Welcome back to Common Sense Civics and Citizenship. I hope you will find our topics this week on the U.S. Constitution informative. The goal here is to help us ascertain what is going on in our government by looking through the lens of our founding American documents. More and more Americans tell me they are confused. They also don’t like terminology that is misleading or indirect. So, let’s begin with our first article that teaches us to discern truth from error with proposed changes in our government. It’s called “Evolutionaries and Constitutionalists.”
Do you think our culture is changing for the better over time? Well, some people do. It’s a “thing” now, I guess. The word “evolution” is being applied to our U.S. Constitution. It’s the idea that the Constitution follows downstream from culture. In other words, these people believe our founding documents need constant updating as the culture changes.
Of course, these “evolutionaries” believe humanity is changing for the better. This doesn’t seem right for any number of reasons. Consider twentieth-century history, the number of citizens killed, and many by their own rulers. Let’s lay out a few of these proposed changes from the evolutionary and constitutional sides so you can decide for yourself. As you read, ask yourself:
What is best for you and your fellow citizens?
What is behind the proposed changes? Who do the proposed changes benefit?
How do evolutionaries use persuasive language to convince the average citizen that what our Founders gave us is invalid, constraining, and outdated?
Checks and Balances
Evolutionaries want to eliminate checks and balances on the federal government because they consider it constraining and outdated.
Constitutionalists agree with the Founders that a check on power is essential to keeping the government balanced. If one branch of the government becomes too powerful, our Constitutional Republic is at risk.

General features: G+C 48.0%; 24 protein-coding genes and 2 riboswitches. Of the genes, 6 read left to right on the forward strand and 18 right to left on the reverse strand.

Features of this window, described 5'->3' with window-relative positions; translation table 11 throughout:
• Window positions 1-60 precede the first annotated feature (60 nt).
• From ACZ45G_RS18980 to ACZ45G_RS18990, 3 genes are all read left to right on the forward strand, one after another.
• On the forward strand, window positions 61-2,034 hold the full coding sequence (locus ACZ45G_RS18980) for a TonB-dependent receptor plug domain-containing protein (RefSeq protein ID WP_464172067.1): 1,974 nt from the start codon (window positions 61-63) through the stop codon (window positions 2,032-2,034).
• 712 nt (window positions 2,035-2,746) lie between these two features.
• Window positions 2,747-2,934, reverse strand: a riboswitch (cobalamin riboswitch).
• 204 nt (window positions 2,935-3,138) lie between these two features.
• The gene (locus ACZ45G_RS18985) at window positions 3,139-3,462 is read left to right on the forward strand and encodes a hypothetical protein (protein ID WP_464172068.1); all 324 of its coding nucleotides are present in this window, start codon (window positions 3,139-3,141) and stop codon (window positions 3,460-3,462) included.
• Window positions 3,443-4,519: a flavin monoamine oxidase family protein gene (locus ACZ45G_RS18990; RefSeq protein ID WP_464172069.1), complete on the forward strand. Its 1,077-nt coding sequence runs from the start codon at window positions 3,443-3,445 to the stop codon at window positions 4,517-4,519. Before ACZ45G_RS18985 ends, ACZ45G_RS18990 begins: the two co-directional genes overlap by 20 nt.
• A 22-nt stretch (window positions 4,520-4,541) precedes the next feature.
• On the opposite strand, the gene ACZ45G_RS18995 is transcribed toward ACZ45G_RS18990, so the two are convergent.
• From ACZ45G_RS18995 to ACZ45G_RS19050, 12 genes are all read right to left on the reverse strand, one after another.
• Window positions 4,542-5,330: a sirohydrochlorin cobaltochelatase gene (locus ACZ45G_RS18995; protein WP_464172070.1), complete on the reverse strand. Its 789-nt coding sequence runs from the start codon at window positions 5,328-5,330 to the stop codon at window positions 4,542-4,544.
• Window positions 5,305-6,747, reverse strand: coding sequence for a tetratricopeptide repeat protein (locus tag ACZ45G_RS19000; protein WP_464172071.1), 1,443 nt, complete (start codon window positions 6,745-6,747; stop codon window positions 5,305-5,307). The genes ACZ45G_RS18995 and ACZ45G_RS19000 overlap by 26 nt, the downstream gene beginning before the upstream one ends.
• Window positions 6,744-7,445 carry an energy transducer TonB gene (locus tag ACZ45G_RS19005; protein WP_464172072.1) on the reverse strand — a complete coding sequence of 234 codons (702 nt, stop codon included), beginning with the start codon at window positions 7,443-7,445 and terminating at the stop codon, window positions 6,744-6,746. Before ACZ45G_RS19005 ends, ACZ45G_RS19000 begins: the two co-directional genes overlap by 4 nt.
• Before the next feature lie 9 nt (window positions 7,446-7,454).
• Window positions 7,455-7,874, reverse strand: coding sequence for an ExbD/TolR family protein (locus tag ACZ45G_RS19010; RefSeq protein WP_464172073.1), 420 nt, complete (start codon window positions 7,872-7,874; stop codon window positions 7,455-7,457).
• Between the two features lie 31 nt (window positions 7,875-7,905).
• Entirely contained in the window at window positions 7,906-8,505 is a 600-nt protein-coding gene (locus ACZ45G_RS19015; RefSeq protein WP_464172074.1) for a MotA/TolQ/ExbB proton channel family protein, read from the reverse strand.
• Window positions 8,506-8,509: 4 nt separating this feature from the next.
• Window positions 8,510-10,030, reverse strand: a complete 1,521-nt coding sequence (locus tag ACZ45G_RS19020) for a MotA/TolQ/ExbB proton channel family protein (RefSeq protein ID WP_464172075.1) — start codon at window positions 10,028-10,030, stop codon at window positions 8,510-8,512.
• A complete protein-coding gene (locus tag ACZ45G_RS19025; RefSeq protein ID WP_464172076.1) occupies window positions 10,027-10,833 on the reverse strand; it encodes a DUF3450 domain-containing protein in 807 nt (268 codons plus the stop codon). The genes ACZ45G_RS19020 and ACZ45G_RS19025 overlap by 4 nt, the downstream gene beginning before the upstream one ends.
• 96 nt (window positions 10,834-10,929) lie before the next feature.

The District of Columbia
Evolutionaries want to make Washington, D.C. a state. This would add two more senators and congress members in the House of Representatives.
Constitutionalists agree with the Founders in that our capital city should be independent. Article I, section 8, clause 17 of the Constitution says that the Seat of the Government of the United States shall be a district that is not to exceed ten square miles. Congress is “to exercise exclusive legislation in all cases whatsoever, over such District.” In other words, it is not designed to be a state. It is the seat of the United States government, not a state or a super-state.
Nationalize Voting Laws
Evolutionaries want to federalize our election system, which could potentially allow anyone to vote, regardless of citizenship or residency. Mail-in-only ballots could possibly become the norm.
The Constitution grants states broad powers to regulate elections in Article 1, section 4.
“The Times, Places and Manner of holding Elections for Senators and Representatives, shall be prescribed in each State by the (state) Legislature thereof; but the Congress may at any time by Law make or alter such Regulations, except as to the Places of choosing Senators.” Notice that first section before the semi-colon. It’s concrete about who’s in charge. Now, on the part about Congress… Here’s an example: let’s say that a state refused to hold congressional elections. Then, the Constitution allows Congress to step in and act to resolve the matter.
I ask, what is best for We the People? Is there an agenda behind proposed changes? If so, what is it? And what about words? Words mean things. What sounds like “fairness” could be an agenda not in line with the Constitution. We have a process for change. In fact, our Founders gave us several processes, like amendments, nullification, or even a constitutional convention. They did not allow change via edict or consensus by pop culture.
We are the keepers of liberty. Now’s our time.
This is Common Sense Civics and Citizenship.🇺🇸